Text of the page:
Document Type


Publication Date



This article is the author’s final published version in Frontiers in Cell and Developmental Biology, Volume 8, August 2020, Article Number 709.

The published version is available at Copyright © Barry et al.


Hepatic stellate cells (HSCs) are a significant component of the hepatocellular carcinoma (HCC) tumor microenvironment (TME). Activated HSCs transform into myofibroblast-like cells to promote fibrosis in response to liver injury or chronic inflammation, leading to cirrhosis and HCC. The hepatic TME is comprised of cellular components, including activated HSCs, tumor-associated macrophages, endothelial cells, immune cells, and non-cellular components, such as growth factors, proteolytic enzymes and their inhibitors, and other extracellular matrix (ECM) proteins. Interactions between HCC cells and their microenvironment have become topics under active investigation. These interactions within the hepatic TME have the potential to drive carcinogenesis and create challenges in generating effective therapies. Current studies reveal potential mechanisms through which activated HSCs drive hepatocarcinogenesis utilizing matricellular proteins and paracrine crosstalk within the TME. Since activated HSCs are primary secretors of ECM proteins during liver injury and inflammation, they help promote fibrogenesis, infiltrate the HCC stroma, and contribute to HCC development. In this review, we examine several recent studies revealing the roles of HSCs and their clinical implications in the development of fibrosis and cirrhosis within the hepatic TME.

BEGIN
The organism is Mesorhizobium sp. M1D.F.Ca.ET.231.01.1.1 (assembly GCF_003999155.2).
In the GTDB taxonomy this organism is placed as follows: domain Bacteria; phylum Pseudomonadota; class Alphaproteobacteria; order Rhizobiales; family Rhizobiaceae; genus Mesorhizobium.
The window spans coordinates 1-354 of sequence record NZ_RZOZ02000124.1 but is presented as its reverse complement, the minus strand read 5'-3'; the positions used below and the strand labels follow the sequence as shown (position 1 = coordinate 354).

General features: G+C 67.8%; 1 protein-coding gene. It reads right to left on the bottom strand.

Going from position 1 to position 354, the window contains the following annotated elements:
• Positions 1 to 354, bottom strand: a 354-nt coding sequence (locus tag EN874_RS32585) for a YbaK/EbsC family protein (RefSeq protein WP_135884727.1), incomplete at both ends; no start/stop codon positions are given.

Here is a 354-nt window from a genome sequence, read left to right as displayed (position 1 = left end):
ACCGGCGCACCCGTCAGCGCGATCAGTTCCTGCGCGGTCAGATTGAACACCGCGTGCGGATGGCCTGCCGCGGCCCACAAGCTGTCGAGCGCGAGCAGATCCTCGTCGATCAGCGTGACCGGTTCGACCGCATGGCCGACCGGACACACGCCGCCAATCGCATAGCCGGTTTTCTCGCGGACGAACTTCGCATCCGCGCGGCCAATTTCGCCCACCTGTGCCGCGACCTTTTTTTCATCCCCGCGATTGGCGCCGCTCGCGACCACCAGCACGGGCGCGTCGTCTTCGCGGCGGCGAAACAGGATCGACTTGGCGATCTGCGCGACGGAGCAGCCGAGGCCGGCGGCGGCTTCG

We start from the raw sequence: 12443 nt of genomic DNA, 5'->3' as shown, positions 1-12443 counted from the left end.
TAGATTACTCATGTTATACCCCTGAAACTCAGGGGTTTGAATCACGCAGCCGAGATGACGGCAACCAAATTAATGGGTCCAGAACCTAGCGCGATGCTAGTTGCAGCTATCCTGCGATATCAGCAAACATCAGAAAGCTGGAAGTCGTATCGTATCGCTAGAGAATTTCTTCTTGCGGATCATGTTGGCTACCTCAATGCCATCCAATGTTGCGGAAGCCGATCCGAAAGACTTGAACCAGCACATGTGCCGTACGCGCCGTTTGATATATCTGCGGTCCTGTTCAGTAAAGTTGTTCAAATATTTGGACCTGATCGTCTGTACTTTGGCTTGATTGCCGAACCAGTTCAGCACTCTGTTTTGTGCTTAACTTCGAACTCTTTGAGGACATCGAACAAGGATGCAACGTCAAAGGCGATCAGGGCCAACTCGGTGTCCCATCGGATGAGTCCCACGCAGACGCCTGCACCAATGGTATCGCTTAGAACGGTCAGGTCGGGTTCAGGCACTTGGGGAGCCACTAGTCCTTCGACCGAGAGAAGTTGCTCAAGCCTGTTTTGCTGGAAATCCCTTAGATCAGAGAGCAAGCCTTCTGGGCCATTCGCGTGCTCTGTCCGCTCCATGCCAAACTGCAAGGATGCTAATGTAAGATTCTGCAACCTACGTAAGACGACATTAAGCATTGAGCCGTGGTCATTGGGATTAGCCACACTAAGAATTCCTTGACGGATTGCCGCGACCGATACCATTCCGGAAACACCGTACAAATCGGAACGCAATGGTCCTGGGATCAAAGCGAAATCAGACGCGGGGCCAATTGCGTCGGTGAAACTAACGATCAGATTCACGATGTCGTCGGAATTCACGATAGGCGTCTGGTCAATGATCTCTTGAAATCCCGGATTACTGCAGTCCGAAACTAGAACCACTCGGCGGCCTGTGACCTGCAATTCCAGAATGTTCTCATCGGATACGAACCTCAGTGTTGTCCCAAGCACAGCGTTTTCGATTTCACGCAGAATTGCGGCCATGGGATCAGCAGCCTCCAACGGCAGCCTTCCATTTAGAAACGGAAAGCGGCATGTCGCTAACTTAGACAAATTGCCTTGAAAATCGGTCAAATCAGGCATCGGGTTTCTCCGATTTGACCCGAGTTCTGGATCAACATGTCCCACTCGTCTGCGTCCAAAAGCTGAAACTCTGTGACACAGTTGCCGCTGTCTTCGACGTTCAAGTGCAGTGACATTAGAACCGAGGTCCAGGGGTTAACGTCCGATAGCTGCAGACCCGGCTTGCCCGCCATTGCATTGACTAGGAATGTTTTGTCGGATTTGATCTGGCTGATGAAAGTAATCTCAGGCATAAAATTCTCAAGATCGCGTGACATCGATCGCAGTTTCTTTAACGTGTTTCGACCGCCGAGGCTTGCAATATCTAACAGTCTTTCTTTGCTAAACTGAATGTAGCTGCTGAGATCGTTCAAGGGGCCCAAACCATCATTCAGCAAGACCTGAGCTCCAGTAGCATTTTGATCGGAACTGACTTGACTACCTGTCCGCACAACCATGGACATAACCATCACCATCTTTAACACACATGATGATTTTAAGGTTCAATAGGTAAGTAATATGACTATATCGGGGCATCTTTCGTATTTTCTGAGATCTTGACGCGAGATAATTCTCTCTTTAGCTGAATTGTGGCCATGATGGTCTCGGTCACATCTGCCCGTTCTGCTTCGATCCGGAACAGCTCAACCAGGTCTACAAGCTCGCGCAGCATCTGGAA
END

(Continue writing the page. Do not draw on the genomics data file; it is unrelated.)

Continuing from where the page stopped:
Creative Commons License

Creative Commons License
This work is licensed under a Creative Commons Attribution 4.0 License.

PubMed ID




Included in

Surgery Commons